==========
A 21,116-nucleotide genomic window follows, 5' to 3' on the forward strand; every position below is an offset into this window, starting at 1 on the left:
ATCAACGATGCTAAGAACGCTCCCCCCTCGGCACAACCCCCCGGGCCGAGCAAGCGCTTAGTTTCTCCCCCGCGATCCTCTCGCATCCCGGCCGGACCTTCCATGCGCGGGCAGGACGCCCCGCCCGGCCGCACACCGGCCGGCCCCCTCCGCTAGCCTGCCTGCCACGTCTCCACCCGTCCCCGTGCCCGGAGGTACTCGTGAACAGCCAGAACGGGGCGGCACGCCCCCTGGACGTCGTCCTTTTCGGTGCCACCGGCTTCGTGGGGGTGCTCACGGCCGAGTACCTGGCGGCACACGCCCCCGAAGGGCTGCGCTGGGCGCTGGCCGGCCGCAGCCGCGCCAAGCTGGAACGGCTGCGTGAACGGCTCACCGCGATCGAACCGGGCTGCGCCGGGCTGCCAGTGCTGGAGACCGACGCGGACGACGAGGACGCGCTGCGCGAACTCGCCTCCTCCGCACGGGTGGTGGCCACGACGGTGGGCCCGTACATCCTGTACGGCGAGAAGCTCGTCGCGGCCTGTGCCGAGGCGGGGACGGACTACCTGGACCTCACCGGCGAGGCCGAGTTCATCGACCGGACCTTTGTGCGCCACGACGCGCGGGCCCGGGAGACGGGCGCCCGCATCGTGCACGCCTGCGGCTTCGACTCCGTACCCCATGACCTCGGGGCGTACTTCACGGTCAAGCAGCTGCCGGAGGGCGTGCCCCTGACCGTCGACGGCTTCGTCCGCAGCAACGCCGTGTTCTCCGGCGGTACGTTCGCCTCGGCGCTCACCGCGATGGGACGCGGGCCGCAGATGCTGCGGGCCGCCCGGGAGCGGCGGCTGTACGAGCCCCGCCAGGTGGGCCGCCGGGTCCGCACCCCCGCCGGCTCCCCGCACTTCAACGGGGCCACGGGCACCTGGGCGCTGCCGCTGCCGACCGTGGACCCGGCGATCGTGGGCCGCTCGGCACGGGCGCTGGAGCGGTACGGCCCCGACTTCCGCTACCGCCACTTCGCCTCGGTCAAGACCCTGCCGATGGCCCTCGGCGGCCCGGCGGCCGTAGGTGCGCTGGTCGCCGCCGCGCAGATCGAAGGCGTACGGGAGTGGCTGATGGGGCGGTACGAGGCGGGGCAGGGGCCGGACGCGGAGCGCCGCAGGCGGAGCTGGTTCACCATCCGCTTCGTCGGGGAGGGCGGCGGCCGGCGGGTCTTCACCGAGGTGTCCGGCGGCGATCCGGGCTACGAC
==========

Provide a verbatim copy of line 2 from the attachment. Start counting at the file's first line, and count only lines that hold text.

ATCAACGATGCTAAGAACGCTCCCCCCTCGGCACAACCCCCCGGGCCGAGCAAGCGCTTAGTTTCTCCCCCGCGATCCTCTCGCATCCCGGCCGGACCTTCCATGCGCGGGCAGGACGCCCCGCCCGGCCGCACACCGGCCGGCCCCCTCCGCTAGCCTGCCTGCCACGTCTCCACCCGTCCCCGTGCCCGGAGGTACTCGTGAACAGCCAGAACGGGGCGGCACGCCCCCTGGACGTCGTCCTTTTCGGTGCCACCGGCTTCGTGGGGGTGCTCACGGCCGAGTACCTGGCGGCACACGCCCCCGAAGGGCTGCGCTGGGCGCTGGCCGGCCGCAGCCGCGCCAAGCTGGAACGGCTGCGTGAACGGCTCACCGCGATCGAACCGGGCTGCGCCGGGCTGCCAGTGCTGGAGACCGACGCGGACGACGAGGACGCGCTGCGCGAACTCGCCTCCTCCGCACGGGTGGTGGCCACGACGGTGGGCCCGTACATCCTGTACGGCGAGAAGCTCGTCGCGGCCTGTGCCGAGGCGGGGACGGACTACCTGGACCTCACCGGCGAGGCCGAGTTCATCGACCGGACCTTTGTGCGCCACGACGCGCGGGCCCGGGAGACGGGCGCCCGCATCGTGCACGCCTGCGGCTTCGACTCCGTACCCCATGACCTCGGGGCGTACTTCACGGTCAAGCAGCTGCCGGAGGGCGTGCCCCTGACCGTCGACGGCTTCGTCCGCAGCAACGCCGTGTTCTCCGGCGGTACGTTCGCCTCGGCGCTCACCGCGATGGGACGCGGGCCGCAGATGCTGCGGGCCGCCCGGGAGCGGCGGCTGTACGAGCCCCGCCAGGTGGGCCGCCGGGTCCGCACCCCCGCCGGCTCCCCGCACTTCAACGGGGCCACGGGCACCTGGGCGCTGCCGCTGCCGACCGTGGACCCGGCGATCGTGGGCCGCTCGGCACGGGCGCTGGAGCGGTACGGCCCCGACTTCCGCTACCGCCACTTCGCCTCGGTCAAGACCCTGCCGATGGCCCTCGGCGGCCCGGCGGCCGTAGGTGCGCTGGTCGCCGCCGCGCAGATCGAAGGCGTACGGGAGTGGCTGATGGGGCGGTACGAGGCGGGGCAGGGGCCGGACGCGGAGCGCCGCAGGCGGAGCTGGTTCACCATCCGCTTCGTCGGGGAGGGCGGCGGCCGGCGGGTCTTCACCGAGGTGTCCGGCGGCGATCCGGGCTACGAC